Tennessee Republicans nix mass transit with help from Koch brothers
The Tennessee state Senate overwhelmingly passed a bill Thursday that prohibits a wide number of projects, perhaps the most notable being the construction of the Amp. By using high-speed bus transit, the Amp was slated to connect highly populated areas of East Nashville with western areas of the city. The plan was popular with business owners and much of the public, yet critics asserted that it would cause traffic and congestion in busy areas of the city, according to the Tennessean.
The Senate bill, however, would block the project because it prohibits any mass transit project that picks up and drops off commuters in the center traffic lane, which the Amp would have done. More specifically, it bans the Nashville Metropolitan Transit Authority (MTA) and city governments from “constructing, maintaining, or operating any rapid bus transit system using a separate lane, or other separate right-of-way, dedicated solely to the use of such bus rapid transit system on any state highway.”
The Tennessee House is considering similar legislation, with the two bodies expected to agree on a bill they can send to the governor’s desk soon.
Along with the possible center lane confusion, Sen. Jim Tracy, the Republican sponsor of the Senate bill, said he was concerned that Nashville would have trouble re-designating city streets to make room for bus lanes.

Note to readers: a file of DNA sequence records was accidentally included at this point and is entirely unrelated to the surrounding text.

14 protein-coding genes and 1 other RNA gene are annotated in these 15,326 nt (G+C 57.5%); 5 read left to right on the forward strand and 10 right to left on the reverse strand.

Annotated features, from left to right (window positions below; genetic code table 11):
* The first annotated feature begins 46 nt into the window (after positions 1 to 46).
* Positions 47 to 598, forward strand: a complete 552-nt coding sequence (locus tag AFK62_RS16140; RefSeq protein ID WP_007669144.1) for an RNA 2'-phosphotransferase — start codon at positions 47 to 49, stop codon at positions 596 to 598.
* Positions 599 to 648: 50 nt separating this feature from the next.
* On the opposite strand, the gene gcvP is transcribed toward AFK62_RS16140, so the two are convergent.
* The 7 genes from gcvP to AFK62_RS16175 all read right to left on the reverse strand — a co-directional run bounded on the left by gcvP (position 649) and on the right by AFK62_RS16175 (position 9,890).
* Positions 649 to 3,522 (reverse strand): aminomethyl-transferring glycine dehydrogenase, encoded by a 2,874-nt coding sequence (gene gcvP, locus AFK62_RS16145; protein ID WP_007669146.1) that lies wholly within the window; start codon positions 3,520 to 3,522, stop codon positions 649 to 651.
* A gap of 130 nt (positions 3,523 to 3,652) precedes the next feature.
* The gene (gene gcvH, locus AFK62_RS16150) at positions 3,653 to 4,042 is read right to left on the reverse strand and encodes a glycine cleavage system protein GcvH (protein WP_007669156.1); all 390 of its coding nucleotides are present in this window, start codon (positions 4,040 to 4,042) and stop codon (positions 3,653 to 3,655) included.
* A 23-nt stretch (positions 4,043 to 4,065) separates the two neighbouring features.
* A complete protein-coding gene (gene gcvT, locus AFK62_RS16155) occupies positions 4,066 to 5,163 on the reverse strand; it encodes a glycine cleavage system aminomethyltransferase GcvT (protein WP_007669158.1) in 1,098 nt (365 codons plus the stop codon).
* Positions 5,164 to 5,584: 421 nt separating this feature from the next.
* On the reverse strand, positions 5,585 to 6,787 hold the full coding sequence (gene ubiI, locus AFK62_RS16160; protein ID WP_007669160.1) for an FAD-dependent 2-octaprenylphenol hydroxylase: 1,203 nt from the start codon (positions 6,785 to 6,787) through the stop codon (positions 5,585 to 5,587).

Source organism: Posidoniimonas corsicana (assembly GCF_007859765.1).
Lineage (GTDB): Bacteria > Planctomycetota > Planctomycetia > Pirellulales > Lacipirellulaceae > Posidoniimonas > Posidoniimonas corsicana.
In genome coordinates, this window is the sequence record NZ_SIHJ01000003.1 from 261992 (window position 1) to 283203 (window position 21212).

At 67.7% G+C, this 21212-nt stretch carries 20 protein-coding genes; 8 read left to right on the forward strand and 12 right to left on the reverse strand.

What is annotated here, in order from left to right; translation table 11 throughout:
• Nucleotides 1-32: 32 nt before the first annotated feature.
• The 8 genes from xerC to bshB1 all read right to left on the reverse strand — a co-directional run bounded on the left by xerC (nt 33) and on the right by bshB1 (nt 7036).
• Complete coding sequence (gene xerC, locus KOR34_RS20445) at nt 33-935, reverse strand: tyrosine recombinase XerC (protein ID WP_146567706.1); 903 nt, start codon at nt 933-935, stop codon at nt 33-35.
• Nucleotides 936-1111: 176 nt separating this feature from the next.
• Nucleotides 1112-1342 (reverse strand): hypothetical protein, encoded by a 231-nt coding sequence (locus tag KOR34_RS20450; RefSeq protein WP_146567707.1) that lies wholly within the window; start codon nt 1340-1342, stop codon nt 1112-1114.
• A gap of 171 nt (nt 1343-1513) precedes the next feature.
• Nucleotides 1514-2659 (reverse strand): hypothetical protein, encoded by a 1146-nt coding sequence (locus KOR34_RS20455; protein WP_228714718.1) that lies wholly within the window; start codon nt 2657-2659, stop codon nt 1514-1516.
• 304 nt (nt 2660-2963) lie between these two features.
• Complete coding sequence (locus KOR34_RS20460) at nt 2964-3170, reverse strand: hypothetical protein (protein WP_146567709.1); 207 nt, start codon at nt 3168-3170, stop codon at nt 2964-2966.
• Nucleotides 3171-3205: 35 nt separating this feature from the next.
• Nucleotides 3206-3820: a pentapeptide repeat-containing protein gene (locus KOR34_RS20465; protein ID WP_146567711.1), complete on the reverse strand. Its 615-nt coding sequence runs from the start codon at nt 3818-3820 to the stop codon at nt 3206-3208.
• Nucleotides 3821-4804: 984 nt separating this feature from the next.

Whether that was Tracy’s true motivation, though, has come into question after the Tennessean and other media outlets reported that the Tennessee arm of Americans For Prosperity (AFP), one of dozens of branches of the Koch’s libertarian political group, has dedicated resources to supporting the effort to halt mass transit. Shortly after the Senate bill passed, opponents of the Amp issued a statement thanking AFP for its “tireless support in helping pass this legislation.”
Holly McCall, the spokesperson for Nashville MTA’s Amp project, told Think Progress that she had suspected AFP’s involvement in the process from the beginning, only to have it confirmed by a thank-you note issued last week.
“It’s pretty tough to find that kind of money – AFP gets funds from the Koch brothers, and they’re billionaires,” she said. “We continue to work our local campaign, and we’re probably going to make some tweaks to the design – we’re interested in compromise, because if we don’t, our entire future transit plan is going to be dictated by people who live out of state.”
Making the issue more difficult is the MTA’s expectation that the Nashville population will increase by almost one million people in the coming decades, which does not account for the expected population swell anticipated in other regions throughout the center of the state.
McCall said the Amp would have been “hugely transformational” and that holding off on such a project is “really going to start to hinder our economic development and growth.”
The Nashville MTA explained on its website that the Amp would have allowed Nashville to remain an attractive destination among other cities with similar mass transit options.
“In Cleveland, a city that is otherwise experiencing economic challenges, the Healthline helped generate an estimated $4 to $5 billion worth of investment,” the agency explained. “And in Eugene, Oregon, $100 million worth of construction projects are underway near the Franklin EmX line.”